|JP2002000301||WATERPROOF COVER FOR LOWER LEG OVER SHOES|
|1.||A cover for a laceup football boot, the cover comprising a continuous elastically expandable sleeve for stretching around the boot so that the boot extends through the sleeve with the tow of the boot protruding from the end of the sleeve, and that the underside of the sleeve engages the portion of the sole of the boot in the region between the heel and toe so the sleeve grips the boot upper and said portion of the sole so as to hold the sleeve in position on the boot, the sleeve also covering the boot laces to prevent the latter untying.|
|2.||A cover according to claim 1, in which the cover is so configured that, in is held on a boot solely by the engagement of the elastomeric sleeve.|
|3.||A cover according to claim 2, in which the cover is constituted by said sleeve.|
|4.||A cover according to claim 3, in which the sleeve is of a one piece construction.|
|5.||A cover according to any of the preceding claims, in which the sleeve is of a varying axial dimension around its circumference with the top of the sleeve being longer than the sleeve bottom.|
|6.||A cover according to any of the preceding claims, in which the exterior of the top of the sleeve includes a zone the surface of which is rough, wherein, when a ball is being kicked using the shoe with the cover fitted, the rough surface engages the ball to assist in control of the latter.|
|7.||A cover according to claim 6, in which the roughness of the surface is the result of indented or embossed formations on the surface.|
|8.||A cover according to claim 7, in which the roughness of the surface is achieved by means of a multitude of embossed ribs arranged in a herringbone pattern, or of a multitude of indentations arranged in the same pattern.|
|9.||A cover according to any of claims 6 to 8, in which the zone is substantially in the centre of the top of the sleeve so that, in use it overlies the laces of a boot on which the sleeve is fitted.|
|10.||A cover according to any of claims 6 to 9, in which the zone is one of three such zones, the other two zones flanking the first said zone.|
|11.||A cover according to any of the preceding claims, in which the sleeve includes fastening means for releaseably holding the tongue of the shoe.|
|12.||A cover according to claim 11, in which the fastening means comprises a patch of filamentary hooks or eyes for engaging a complimentary material on the tongue to provide a touch and close fastening between the cover and the tongue.|
|13.||A cover according to claim 11, in which the patch is of plurality of filamentary headed protuberances.|
|14.||A cover according to any of the preceding claims in which the sleeve is formed from water impermeable material so as to prevent the ingress of water into the boot around the edges of the tongue.|
|15.||A cover according to claim 14, in which the sleeve is constituted by moulded latex.|
|16.||A cover according to any of claims 1 to 14, in which the sleeve is transparent.|
|17.||A cover according to claim 16, in which the sleeve is of silicone.|
|18.||A sports shoe fitted with a cover according to any of the preceding claims.|
Background to the invention A sports shoe such as a football boot is typically held on the wearer's foot by means of laces which, when in use, are tensioned to draw the upper of the upper of the shoe against the foot. Where the shoe is for use in a sport that involves kicking the ball, the laces can become untied, and this can be hazardous for the wearer who may trip on the trailing ends of the untied laces. In addition, such shoes are prone to wear, which can be a problem as the shoes are often very expensive to replace.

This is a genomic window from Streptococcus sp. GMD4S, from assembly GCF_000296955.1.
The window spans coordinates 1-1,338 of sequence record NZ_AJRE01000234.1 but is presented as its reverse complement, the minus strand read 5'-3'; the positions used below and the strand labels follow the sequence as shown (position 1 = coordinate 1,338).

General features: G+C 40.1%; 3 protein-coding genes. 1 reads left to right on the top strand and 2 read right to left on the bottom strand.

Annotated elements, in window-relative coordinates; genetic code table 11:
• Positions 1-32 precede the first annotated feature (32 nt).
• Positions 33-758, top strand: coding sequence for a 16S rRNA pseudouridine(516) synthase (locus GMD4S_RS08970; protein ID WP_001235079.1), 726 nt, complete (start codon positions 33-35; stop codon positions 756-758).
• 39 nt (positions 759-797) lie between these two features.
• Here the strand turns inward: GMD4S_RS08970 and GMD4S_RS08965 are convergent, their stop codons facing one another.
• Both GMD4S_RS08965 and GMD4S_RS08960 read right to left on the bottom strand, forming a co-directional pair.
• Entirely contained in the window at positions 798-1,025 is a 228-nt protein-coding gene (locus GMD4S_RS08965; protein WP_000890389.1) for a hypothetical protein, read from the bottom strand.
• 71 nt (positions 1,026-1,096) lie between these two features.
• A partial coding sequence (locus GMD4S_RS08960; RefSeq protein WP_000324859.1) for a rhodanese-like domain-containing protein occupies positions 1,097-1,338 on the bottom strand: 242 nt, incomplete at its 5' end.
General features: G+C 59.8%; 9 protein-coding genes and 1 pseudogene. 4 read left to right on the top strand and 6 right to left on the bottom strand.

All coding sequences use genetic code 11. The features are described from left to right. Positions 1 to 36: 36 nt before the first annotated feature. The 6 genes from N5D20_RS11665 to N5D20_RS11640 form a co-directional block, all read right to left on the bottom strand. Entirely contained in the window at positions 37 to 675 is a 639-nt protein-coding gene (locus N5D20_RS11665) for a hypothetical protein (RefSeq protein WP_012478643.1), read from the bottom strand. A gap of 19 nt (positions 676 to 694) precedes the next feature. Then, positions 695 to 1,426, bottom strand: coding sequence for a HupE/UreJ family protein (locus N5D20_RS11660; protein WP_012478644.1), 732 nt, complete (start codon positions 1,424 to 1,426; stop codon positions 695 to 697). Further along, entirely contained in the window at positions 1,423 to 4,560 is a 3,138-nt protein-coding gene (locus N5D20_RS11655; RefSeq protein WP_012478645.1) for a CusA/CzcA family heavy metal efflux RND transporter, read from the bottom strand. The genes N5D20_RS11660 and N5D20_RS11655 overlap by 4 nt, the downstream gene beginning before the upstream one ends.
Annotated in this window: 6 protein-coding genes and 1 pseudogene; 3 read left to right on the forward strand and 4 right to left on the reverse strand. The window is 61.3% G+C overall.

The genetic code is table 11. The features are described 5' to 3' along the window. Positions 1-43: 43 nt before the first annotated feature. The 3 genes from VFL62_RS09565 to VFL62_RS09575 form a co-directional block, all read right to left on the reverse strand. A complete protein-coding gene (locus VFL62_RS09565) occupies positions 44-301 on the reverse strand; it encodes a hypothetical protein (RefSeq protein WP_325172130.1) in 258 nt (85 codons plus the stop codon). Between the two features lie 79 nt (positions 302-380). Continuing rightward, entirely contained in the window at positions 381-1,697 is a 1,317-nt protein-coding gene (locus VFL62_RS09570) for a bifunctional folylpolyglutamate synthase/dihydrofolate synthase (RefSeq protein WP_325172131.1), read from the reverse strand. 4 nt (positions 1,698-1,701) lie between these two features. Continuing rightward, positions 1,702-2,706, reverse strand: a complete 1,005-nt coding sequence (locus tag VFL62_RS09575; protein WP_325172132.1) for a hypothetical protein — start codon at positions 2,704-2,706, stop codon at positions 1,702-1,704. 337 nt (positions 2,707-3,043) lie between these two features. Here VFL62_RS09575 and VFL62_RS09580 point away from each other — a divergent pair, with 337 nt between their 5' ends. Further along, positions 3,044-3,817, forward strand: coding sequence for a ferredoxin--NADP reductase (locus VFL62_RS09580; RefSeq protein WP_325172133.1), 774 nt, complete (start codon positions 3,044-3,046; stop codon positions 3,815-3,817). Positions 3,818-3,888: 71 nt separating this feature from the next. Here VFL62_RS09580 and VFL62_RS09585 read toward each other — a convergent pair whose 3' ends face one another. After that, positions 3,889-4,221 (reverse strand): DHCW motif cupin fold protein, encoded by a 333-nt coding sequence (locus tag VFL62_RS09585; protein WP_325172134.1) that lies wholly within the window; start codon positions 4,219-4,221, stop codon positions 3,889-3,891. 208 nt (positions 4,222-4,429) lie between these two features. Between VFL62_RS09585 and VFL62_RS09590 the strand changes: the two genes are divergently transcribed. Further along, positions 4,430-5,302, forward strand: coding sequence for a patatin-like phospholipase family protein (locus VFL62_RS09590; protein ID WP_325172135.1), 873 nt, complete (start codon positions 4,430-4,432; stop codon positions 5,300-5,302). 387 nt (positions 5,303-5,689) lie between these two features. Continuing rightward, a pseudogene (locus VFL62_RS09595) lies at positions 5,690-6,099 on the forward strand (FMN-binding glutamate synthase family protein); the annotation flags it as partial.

US 6038792 shows a soccer shoe cover which includes a rubber membrane that is stretched over the whole of the shoe upper and held in position by fastenable straps.
Although the cover overlays the laces of the shoe, fitting the cover to the shoe can be a cumbersome process in view of the need securely to fasten the straps.
DE 29800180 shows covers for a football boot which have straps that extend under the parts of the boot under the arch and ball of the foot, and is therefore similarly awkward to put on and remove.
A further problem of the known types of cover is that they generally detract from the appearance and/or prestige value of the boots to which they are applied.
Summary of the invention According to a first aspect of the invention, there is provided a cover for a lace-up football, the cover comprising a continuous, elastically expandable sleeve for stretching around the boot so that the boot extends through the sleeve with the toe of the boot protruding from the end of the sleeve, and that the underside of the sleeve engages the portion of the sole of the boot in the region between the heel and toe so that the sleeve grips the boot upper and said portion of the sole in such a way as to hold the sleeve in position on the boot, the sleeve also covering the boot laces to prevent the latter from untying.
The cover can be fitted to the shoe simply by passing it over the toe end and sliding it along the shoe until it is in the correct position. When so positioned, the elasticity of the cover will hold it in position. Thus, the cover can be relatively easily fitted (and removed) from the shoe.
Preferably, the cover so figured that, in use, it is held on a boot solely by the engagement of the sleeve with the boot. The cover may therefore be conveniently be constituted by said sleeve, which may conveniently be of a one piece construction.
Preferably, the sleeve is of a varying axial dimension around its circumference, with the top of the sleeve being longer than the sleeve bottom.
Then the top of the sleeve is so proportioned that, in use, it extends over the laces, the sleeve can properly cover the laces, whilst the bottom portion can extend just around the portion of the shoe sole in the region of the arch of foot so that it does not interfere with or snag on any formations, such as studs, on the heel or toe portion of the sole.
Preferably, the exterior of the top of the sleeve includes a zone the surface of which is rough, wherein when a ball is being kicked using the shoe with the cover fitted, the rough surface engages the ball to assist in control of the latter. The surface provides an enhanced frictional interaction with the ball so as to make it easier for a wearer to control the direction in which a ball is kicked or to apply a spin to the ball so as to curve the trajectory of the kicked ball.
The roughness of the surface can result from the surface being textured, but is preferably the result of indented or embossed formations (for example nodules) on the surface.
Preferably, the roughness of the surface is achieved by means of a multitude of embossed ribs arranged in a herringbone pattern. Alternatively the surface be provided with a multitude of linear indentations arranged in the same pattern.
Preferably, the zone is substantially in the centre of the top of the sleeve so that, in use, it overlies the laces of a boot on which the sleeve is fitted.
Preferably, the zone is one of three such zones, the other two zones flanking said zone.